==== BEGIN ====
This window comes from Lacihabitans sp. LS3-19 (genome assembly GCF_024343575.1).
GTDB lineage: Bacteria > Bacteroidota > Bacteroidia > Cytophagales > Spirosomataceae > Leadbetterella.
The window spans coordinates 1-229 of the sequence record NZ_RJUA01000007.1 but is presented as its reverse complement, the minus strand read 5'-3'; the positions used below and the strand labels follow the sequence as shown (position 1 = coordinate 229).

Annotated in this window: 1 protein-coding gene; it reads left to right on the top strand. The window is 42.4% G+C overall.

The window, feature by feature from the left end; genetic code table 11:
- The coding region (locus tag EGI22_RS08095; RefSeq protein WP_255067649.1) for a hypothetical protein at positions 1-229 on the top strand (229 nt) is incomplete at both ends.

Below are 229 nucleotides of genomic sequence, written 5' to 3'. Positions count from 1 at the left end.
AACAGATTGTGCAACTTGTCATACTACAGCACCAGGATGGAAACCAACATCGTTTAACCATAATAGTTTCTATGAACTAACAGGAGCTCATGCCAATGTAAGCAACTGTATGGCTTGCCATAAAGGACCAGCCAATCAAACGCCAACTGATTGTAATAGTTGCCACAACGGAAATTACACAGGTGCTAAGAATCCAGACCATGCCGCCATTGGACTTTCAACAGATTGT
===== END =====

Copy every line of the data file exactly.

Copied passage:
This window comes from Lacihabitans sp. LS3-19 (genome assembly GCF_024343575.1).
GTDB lineage: Bacteria > Bacteroidota > Bacteroidia > Cytophagales > Spirosomataceae > Leadbetterella.
The window spans coordinates 1-229 of the sequence record NZ_RJUA01000007.1 but is presented as its reverse complement, the minus strand read 5'-3'; the positions used below and the strand labels follow the sequence as shown (position 1 = coordinate 229).

Annotated in this window: 1 protein-coding gene; it reads left to right on the top strand. The window is 42.4% G+C overall.

The window, feature by feature from the left end; genetic code table 11:
- The coding region (locus tag EGI22_RS08095; RefSeq protein WP_255067649.1) for a hypothetical protein at positions 1-229 on the top strand (229 nt) is incomplete at both ends.

Below are 229 nucleotides of genomic sequence, written 5' to 3'. Positions count from 1 at the left end.
AACAGATTGTGCAACTTGTCATACTACAGCACCAGGATGGAAACCAACATCGTTTAACCATAATAGTTTCTATGAACTAACAGGAGCTCATGCCAATGTAAGCAACTGTATGGCTTGCCATAAAGGACCAGCCAATCAAACGCCAACTGATTGTAATAGTTGCCACAACGGAAATTACACAGGTGCTAAGAATCCAGACCATGCCGCCATTGGACTTTCAACAGATTGT